Distinct Macrophage Fates after in vitro Infection with Different Species of Leishmania: Induction of Apoptosis by Leishmania (Leishmania) amazonensis, but Not by Leishmania (Viannia) guyanensis.

DaMata JP, Mendes BP, Maciel-Lima K, Menezes CA, Dutra WO, Sousa LP, Horta MF - PLoS ONE (2015)

Loss of nuclear DNA by macrophages after in vitro infection with L. amazonensis or L. guyanensis.Peritoneal macrophages of BALB/c (A) or C57BL/6 (B) mice infected or not with L. amazonensis or L. guyanensis. After the indicated time points cells were lysed with hypotonic lysis buffer containing PI and nuclei were analyzed by flow cytometry. Bars represent mean ± SD of three independent experiments. A typical experiment is shown in histograms after macrophage nuclei gating and analysis by FlowJo. Gating strategy of cell nuclei is shown in S1B and S1C Fig.
© Copyright Policy
Related In: Results  -  Collection

License
Show All Figures
getmorefigures.php?uid=PMC4626090&req=5

pone.0141196.g005: Loss of nuclear DNA by macrophages after in vitro infection with L. amazonensis or L. guyanensis.Peritoneal macrophages of BALB/c (A) or C57BL/6 (B) mice infected or not with L. amazonensis or L. guyanensis. After the indicated time points cells were lysed with hypotonic lysis buffer containing PI and nuclei were analyzed by flow cytometry. Bars represent mean ± SD of three independent experiments. A typical experiment is shown in histograms after macrophage nuclei gating and analysis by FlowJo. Gating strategy of cell nuclei is shown in S1B and S1C Fig.
Mentions: Loss of nuclear DNA from infected macrophages was evaluated with PI staining of cell nuclei only and quantified by flow cytometry. This protocol is based on the principle that apoptotic cells have their DNA degraded by the action of endonucleases, and PI binding to DNA emits fluorescence proportional to nuclear DNA content [36]. Fig 5 shows the percentage of hypodiploidic macrophage nuclei of BALB/c (Fig 5A) and C57BL/6 (Fig 5B) mice after infection with each species of Leishmania. Corroborating the previous results, we could observe that L. guyanensis induces a very small loss of DNA content, whereas L. amazonensis induces a substantial DNA loss in both strains of mice, indicating that L. amazonensis-infected cells are indeed undergoing apoptosis. Typical histograms are shown in Fig 5C. To confirm that classic apoptosis was taking place, we carried out agarose gel electrophoresis to investigate how loss of DNA was occurring.

Bottom Line: We demonstrate that, in vitro, L. amazonensis induces apoptosis of both C57BL/6 and BALB/c macrophages, characterized by PS exposure, DNA cleavage into nucleosomal size fragments, and consequent hypodiploidy.None of these signs were seen in macrophages infected with L. guyanensis, which seem to die through necrosis, as indicated by increased PI-, but not Annexin V-, positive cells.We present evidence suggestive that macrophages phagocytize L. amazonensis-infected cells, which has not been verified so far.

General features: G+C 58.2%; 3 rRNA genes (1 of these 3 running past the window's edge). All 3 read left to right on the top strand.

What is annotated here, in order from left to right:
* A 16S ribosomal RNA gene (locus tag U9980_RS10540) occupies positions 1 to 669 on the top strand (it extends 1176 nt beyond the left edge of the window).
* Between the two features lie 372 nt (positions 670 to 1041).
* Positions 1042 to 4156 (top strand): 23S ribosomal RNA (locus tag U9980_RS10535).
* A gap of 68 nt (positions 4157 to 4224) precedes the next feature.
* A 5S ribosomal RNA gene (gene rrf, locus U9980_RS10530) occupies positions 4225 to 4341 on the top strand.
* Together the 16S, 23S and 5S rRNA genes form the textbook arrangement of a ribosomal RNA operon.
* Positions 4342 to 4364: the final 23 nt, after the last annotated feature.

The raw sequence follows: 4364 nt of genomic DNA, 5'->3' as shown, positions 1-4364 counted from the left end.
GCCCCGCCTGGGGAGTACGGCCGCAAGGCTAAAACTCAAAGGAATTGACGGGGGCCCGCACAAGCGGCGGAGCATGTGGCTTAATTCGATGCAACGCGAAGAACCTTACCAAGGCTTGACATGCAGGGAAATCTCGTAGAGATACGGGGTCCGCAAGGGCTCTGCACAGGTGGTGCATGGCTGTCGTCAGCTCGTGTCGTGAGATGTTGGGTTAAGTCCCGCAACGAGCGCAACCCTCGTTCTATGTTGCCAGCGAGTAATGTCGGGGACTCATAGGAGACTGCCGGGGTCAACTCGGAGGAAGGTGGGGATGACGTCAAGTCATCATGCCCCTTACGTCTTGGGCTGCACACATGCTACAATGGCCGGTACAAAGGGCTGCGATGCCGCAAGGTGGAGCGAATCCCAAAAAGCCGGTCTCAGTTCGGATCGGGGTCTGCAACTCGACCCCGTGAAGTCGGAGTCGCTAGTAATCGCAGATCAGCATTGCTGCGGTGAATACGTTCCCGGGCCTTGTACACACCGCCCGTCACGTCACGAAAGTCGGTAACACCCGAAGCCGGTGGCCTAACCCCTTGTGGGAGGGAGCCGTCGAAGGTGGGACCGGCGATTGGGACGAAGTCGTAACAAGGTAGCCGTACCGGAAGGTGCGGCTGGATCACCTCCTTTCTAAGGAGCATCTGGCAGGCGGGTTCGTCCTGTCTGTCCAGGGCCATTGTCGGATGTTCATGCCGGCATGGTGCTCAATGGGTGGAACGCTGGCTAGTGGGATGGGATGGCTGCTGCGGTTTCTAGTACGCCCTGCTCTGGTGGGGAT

View Article: PubMed Central - PubMed

Affiliation: Departamento de Bioquímica e Imunologia, Instituto de Ciências Biológicas, Universidade Federal de Minas Gerais, Belo Horizonte, MG, Brazil.

ABSTRACT
Leishmania is an intracellular parasite in vertebrate hosts, including man. During infection, amastigotes replicate inside macrophages and are transmitted to healthy cells, leading to amplification of the infection. Although transfer of amastigotes from infected to healthy cells is a crucial step that may shape the outcome of the infection, it is not fully understood. Here we compare L. amazonensis and L. guyanensis infection in C57BL/6 and BALB/c mice and investigate the fate of macrophages when infected with these species of Leishmania in vitro. As previously shown, infection of mice results in distinct outcomes: L. amazonensis causes a chronic infection in both strains of mice (although milder in C57BL/6), whereas L. guyanensis does not cause them disease. In vitro, infection is persistent in L. amazonensis-infected macrophages whereas L. guyanensis growth is controlled by host cells from both strains of mice. We demonstrate that, in vitro, L. amazonensis induces apoptosis of both C57BL/6 and BALB/c macrophages, characterized by PS exposure, DNA cleavage into nucleosomal size fragments, and consequent hypodiploidy. None of these signs were seen in macrophages infected with L. guyanensis, which seem to die through necrosis, as indicated by increased PI-, but not Annexin V-, positive cells. L. amazonensis-induced macrophage apoptosis was associated to activation of caspases-3, -8 and -9 in both strains of mice. Considering these two species of Leishmania and strains of mice, macrophage apoptosis, induced at the initial moments of infection, correlates with chronic infection, regardless of its severity. We present evidence suggestive that macrophages phagocytize L. amazonensis-infected cells, which has not been verified so far. The ingestion of apoptotic infected macrophages by healthy macrophages could be a way of amastigote spreading, leading to the establishment of infection.

No MeSH data available.


Related in: MedlinePlus